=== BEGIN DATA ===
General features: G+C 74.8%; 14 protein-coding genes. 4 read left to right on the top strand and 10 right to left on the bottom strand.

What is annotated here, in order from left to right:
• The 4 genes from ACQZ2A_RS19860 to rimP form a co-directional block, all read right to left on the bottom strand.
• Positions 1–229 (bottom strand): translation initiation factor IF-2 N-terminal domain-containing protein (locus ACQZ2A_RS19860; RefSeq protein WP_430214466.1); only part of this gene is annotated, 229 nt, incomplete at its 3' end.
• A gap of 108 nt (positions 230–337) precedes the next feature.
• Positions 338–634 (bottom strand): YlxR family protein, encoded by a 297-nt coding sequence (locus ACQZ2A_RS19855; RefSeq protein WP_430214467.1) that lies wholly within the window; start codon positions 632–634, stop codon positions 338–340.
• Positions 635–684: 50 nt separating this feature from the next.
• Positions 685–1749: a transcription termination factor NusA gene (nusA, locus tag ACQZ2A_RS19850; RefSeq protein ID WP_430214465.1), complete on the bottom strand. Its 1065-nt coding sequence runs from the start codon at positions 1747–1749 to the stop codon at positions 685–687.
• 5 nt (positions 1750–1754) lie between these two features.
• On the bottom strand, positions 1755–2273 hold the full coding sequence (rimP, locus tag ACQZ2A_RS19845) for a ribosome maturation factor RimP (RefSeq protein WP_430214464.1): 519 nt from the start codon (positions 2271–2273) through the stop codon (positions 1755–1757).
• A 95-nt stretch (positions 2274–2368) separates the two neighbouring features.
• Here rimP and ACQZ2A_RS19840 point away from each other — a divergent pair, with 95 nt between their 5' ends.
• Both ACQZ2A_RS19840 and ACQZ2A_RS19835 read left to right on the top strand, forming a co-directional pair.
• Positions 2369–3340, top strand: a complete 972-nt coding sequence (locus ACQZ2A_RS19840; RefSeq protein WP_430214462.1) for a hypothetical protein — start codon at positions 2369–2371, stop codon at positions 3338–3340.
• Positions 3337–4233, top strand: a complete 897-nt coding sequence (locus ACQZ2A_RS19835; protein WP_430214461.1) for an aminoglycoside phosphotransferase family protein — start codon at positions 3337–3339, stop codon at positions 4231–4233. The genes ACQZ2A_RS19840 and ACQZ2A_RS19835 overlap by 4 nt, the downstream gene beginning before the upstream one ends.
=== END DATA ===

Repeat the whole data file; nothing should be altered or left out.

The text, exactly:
General features: G+C 74.8%; 14 protein-coding genes. 4 read left to right on the top strand and 10 right to left on the bottom strand.

What is annotated here, in order from left to right:
• The 4 genes from ACQZ2A_RS19860 to rimP form a co-directional block, all read right to left on the bottom strand.
• Positions 1–229 (bottom strand): translation initiation factor IF-2 N-terminal domain-containing protein (locus ACQZ2A_RS19860; RefSeq protein WP_430214466.1); only part of this gene is annotated, 229 nt, incomplete at its 3' end.
• A gap of 108 nt (positions 230–337) precedes the next feature.
• Positions 338–634 (bottom strand): YlxR family protein, encoded by a 297-nt coding sequence (locus ACQZ2A_RS19855; RefSeq protein WP_430214467.1) that lies wholly within the window; start codon positions 632–634, stop codon positions 338–340.
• Positions 635–684: 50 nt separating this feature from the next.
• Positions 685–1749: a transcription termination factor NusA gene (nusA, locus tag ACQZ2A_RS19850; RefSeq protein ID WP_430214465.1), complete on the bottom strand. Its 1065-nt coding sequence runs from the start codon at positions 1747–1749 to the stop codon at positions 685–687.
• 5 nt (positions 1750–1754) lie between these two features.
• On the bottom strand, positions 1755–2273 hold the full coding sequence (rimP, locus tag ACQZ2A_RS19845) for a ribosome maturation factor RimP (RefSeq protein WP_430214464.1): 519 nt from the start codon (positions 2271–2273) through the stop codon (positions 1755–1757).
• A 95-nt stretch (positions 2274–2368) separates the two neighbouring features.
• Here rimP and ACQZ2A_RS19840 point away from each other — a divergent pair, with 95 nt between their 5' ends.
• Both ACQZ2A_RS19840 and ACQZ2A_RS19835 read left to right on the top strand, forming a co-directional pair.
• Positions 2369–3340, top strand: a complete 972-nt coding sequence (locus ACQZ2A_RS19840; RefSeq protein WP_430214462.1) for a hypothetical protein — start codon at positions 2369–2371, stop codon at positions 3338–3340.
• Positions 3337–4233, top strand: a complete 897-nt coding sequence (locus ACQZ2A_RS19835; protein WP_430214461.1) for an aminoglycoside phosphotransferase family protein — start codon at positions 3337–3339, stop codon at positions 4231–4233. The genes ACQZ2A_RS19840 and ACQZ2A_RS19835 overlap by 4 nt, the downstream gene beginning before the upstream one ends.